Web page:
Gold ETFs or SGB: Where to invest on Dhanteras?

Buying gold especially during festival time is a tradition followed by many Indians as it is considered auspicious and is thought to bring good luck. Dhanteras falls on November 10 and 11, 2023.

If you are looking at investing in paper gold you can do it either through Gold exchange-traded funds (ETFs) or Sovereign Gold Bonds (SGBs). Unlike physical gold, you will not get physical possession of the gold instead you hold it as an investment which can be redeemed when you need it.

The SGBs will be sold through Scheduled Commercial banks (except Small Finance Banks, Payment Banks and Regional Rural Banks), Stock Holding Corporation of India Limited (SHCIL), Clearing Corporation of India Limited (CCIL), designated post offices, and recognised stock exchanges like NSE and BSE.


The government launched the sovereign gold bonds scheme in 2015. Rather than owning gold in physical form and keeping it idle without earning anything on it, SGB gives you the opportunity to own gold and earn interest on it.

SGB is not available ‘on-tap basis’ and instead the government intermittently opens a window for the fresh sale of SGBs to investors. The latest Sovereign Gold Bond (SGB) tranche was open for subscription on September 11 and closed on September 15, 2023. The Reserve Bank of India (RBI) has kept the settlement date of this tranche of Sovereign Gold Bond Scheme 2023-24 Series as September 20, 2023.

The issue price of SGB will be based on simple average of closing price of gold of 999 purity, published by the India Bullion and Jewellers Association Limited for the last 3 working days of the week preceding the subscription period. The issue price of the gold bonds will be Rs 50 per gram less for those who subscribe online and pay through digital mode.

Also read: Want to invest in Sovereign Gold Bonds? 7 watch outs to know before investing in SGB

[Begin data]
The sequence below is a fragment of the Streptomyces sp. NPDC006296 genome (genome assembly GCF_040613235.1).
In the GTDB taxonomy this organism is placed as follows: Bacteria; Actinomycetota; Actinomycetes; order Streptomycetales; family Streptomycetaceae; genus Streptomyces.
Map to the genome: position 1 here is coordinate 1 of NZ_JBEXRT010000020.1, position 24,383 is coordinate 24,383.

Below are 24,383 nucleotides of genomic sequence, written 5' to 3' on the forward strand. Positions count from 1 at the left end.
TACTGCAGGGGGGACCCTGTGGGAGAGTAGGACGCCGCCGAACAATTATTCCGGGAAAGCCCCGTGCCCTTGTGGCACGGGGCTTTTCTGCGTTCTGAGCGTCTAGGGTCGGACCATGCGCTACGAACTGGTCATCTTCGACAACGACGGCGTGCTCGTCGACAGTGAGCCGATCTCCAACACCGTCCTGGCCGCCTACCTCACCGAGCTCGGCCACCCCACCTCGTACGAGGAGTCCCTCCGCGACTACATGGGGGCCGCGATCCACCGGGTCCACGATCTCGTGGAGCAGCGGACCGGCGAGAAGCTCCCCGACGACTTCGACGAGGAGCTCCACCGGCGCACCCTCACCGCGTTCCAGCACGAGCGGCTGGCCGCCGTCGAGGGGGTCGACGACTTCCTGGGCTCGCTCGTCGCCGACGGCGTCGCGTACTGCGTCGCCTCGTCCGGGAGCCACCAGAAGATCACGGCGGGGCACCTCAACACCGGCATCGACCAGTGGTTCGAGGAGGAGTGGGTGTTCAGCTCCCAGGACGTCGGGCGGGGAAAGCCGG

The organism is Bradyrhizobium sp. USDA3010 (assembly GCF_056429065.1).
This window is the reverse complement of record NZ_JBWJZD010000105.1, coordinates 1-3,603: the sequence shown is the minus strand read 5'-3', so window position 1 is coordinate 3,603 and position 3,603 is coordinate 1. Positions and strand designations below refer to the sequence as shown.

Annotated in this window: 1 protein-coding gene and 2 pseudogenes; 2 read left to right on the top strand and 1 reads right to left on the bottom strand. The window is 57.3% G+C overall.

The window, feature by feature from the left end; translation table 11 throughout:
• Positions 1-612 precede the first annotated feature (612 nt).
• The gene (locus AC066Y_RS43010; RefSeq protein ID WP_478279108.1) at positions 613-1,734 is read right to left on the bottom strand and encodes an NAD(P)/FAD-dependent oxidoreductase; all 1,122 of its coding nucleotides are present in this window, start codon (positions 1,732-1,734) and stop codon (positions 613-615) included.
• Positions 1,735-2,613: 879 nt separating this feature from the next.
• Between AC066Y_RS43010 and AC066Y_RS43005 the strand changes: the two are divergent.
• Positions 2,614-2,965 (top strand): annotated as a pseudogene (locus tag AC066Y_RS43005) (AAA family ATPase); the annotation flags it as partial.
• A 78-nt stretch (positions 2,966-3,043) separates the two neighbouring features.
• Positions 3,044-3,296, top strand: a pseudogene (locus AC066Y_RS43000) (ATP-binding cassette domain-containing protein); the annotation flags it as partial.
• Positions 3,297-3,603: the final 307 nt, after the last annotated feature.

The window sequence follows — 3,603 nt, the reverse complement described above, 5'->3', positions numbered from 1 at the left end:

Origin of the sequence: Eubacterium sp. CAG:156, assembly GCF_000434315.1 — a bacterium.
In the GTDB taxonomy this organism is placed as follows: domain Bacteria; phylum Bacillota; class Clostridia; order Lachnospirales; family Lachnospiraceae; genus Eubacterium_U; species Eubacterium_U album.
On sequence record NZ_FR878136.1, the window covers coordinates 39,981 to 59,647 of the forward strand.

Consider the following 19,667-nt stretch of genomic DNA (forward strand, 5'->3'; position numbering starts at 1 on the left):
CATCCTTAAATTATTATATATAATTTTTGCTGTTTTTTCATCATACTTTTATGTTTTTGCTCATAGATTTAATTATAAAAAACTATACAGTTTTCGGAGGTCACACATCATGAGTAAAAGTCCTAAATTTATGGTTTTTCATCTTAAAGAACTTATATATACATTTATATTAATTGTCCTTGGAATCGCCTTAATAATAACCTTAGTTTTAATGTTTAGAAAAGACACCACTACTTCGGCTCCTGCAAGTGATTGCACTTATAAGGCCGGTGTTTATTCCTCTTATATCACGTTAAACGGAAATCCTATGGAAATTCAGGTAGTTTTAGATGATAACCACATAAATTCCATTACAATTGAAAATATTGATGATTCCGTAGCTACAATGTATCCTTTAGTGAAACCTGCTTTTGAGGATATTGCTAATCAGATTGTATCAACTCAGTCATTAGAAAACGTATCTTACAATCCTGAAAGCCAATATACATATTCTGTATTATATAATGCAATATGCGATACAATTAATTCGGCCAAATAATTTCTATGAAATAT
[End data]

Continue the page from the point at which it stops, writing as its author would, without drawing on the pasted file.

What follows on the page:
For investors looking to purchase SGBs anytime in between, the only way is to buy earlier issues (at market value) listed in the secondary market.

While physical gold bought from jewellers or banks could come at a premium, of somewhere around 10 percent, the price of SGB is close to the actual price of gold.

Investments: Minimum investment in the SGB is one gram with a maximum limit of subscription of 4 kg for individuals, 4 kg for Hindu Undivided Family (HUF) and 20 kg for trusts and similar entities notified by the government from time to time per fiscal year (April – March).If payment is made in cash, the maximum amount of limit is Rs 20, 000. If there is a joint holding, the first application is subject to the cap. The annual ceiling will cover bonds bought on the secondary market as well as those subscribed for under various tranches during the government’s first issuance. The holdings used by banks and other financial institutions as collateral will not be included in the investment ceiling.

When you invest, an investor ID is issued which tracks the total investment made. You will also be issued a holding certificate. The bonds are also eligible for conversion into demat form. Only bonds held in demat form with depositories can be traded on stock exchanges.

Tenor and interest rate: The bonds come with a tenor of eight years with exit options available in the 5th, 6th and 7th years, to be exercised on the interest payment dates. The government has fixed an interest of 2.50 per cent per annum on the investment, with no compounding of interest. The interest will be paid in half-yearly rests and the last one shall be payable on maturity along with the principal.